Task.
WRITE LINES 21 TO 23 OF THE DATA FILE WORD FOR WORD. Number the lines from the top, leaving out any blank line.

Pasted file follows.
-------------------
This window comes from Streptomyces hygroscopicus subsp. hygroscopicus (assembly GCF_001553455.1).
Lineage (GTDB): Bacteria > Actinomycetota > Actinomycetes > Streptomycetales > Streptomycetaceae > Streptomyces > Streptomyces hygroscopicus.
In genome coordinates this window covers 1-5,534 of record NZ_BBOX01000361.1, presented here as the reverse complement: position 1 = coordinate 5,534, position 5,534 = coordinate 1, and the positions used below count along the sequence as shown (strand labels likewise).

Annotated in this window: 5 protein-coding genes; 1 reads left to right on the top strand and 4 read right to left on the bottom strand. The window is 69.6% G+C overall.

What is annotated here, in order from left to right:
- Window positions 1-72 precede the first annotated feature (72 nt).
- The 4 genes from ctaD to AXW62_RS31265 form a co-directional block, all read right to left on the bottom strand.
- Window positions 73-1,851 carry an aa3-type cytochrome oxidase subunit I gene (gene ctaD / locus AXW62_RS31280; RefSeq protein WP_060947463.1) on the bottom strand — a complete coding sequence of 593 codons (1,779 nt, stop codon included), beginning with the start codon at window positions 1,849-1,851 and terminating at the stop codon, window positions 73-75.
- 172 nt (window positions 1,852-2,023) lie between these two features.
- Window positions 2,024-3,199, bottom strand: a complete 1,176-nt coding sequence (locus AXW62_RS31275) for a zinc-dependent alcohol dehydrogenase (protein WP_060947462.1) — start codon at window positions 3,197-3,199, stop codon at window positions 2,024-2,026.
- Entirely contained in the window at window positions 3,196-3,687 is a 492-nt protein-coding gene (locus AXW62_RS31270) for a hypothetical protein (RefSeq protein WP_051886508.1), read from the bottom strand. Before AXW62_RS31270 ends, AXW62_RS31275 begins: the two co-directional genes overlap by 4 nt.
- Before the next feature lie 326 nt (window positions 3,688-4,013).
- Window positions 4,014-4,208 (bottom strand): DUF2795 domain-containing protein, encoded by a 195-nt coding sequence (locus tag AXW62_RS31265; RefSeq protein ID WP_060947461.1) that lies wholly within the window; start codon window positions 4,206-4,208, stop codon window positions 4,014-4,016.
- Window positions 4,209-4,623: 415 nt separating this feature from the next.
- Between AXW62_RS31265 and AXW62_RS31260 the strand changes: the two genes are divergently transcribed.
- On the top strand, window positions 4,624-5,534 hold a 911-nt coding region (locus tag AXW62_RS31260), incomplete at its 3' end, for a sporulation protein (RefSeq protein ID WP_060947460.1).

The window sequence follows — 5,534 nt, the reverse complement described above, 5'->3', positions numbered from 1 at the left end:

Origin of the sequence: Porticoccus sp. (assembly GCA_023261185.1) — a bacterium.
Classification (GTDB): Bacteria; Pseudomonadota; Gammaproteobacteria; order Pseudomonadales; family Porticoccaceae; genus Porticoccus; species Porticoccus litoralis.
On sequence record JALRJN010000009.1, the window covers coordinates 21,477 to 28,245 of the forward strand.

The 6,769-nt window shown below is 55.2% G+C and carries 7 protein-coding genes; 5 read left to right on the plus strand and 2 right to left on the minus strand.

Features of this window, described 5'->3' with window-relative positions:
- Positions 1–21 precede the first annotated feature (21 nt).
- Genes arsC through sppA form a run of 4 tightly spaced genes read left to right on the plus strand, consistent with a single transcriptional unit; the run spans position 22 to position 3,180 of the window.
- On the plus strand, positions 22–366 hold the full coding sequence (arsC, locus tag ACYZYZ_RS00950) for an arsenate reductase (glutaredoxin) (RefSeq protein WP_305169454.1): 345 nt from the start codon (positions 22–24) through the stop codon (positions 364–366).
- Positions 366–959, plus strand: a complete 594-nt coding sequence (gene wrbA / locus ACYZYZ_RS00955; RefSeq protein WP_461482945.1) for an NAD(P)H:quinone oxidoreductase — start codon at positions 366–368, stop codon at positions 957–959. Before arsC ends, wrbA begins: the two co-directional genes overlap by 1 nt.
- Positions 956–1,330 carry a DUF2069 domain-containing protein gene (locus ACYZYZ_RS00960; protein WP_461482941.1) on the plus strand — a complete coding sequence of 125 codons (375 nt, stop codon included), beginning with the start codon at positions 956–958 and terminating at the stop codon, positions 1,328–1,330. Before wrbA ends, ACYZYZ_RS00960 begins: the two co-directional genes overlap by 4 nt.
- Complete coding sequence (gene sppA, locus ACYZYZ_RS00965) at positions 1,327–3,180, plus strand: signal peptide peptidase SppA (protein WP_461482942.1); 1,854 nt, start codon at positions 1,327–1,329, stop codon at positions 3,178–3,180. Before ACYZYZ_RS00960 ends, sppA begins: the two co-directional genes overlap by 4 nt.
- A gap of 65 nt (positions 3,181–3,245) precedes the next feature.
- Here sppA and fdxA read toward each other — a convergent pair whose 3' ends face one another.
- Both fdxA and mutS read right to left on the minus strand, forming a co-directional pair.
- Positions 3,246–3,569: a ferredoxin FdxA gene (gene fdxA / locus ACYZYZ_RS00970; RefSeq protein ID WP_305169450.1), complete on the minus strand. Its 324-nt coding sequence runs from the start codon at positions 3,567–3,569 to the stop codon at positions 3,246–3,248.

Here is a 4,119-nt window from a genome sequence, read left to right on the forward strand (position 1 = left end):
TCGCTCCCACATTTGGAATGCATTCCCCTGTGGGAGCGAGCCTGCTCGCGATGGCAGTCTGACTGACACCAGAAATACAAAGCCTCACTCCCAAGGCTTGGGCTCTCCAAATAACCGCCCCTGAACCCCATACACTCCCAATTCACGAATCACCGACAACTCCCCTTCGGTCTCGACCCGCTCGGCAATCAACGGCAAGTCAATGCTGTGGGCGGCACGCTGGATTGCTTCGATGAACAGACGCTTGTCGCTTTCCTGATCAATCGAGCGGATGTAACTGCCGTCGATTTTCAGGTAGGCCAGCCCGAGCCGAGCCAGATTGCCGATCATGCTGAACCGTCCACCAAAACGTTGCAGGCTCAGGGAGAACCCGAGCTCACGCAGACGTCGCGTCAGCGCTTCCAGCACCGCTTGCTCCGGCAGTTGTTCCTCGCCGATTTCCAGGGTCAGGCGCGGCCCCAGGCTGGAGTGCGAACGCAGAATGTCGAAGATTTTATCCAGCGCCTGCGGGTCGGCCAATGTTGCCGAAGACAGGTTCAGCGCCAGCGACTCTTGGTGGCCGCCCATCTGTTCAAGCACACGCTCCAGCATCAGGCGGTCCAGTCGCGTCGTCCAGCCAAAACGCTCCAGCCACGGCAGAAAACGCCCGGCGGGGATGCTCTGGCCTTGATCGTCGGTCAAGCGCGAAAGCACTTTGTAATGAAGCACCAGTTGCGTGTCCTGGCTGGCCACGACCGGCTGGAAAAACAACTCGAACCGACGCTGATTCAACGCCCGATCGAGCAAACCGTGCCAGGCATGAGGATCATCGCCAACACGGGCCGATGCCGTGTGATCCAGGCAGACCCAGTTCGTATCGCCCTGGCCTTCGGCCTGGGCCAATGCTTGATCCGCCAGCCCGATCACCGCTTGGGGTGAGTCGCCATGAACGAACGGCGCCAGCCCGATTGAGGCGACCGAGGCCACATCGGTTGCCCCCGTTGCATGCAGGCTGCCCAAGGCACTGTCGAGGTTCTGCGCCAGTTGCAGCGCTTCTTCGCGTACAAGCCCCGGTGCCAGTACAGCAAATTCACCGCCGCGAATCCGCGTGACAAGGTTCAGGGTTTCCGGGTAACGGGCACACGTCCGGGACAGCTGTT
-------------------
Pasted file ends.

The 6,769-nt window shown below is 55.2% G+C and carries 7 protein-coding genes; 5 read left to right on the plus strand and 2 right to left on the minus strand.

Features of this window, described 5'->3' with window-relative positions:
- Positions 1–21 precede the first annotated feature (21 nt).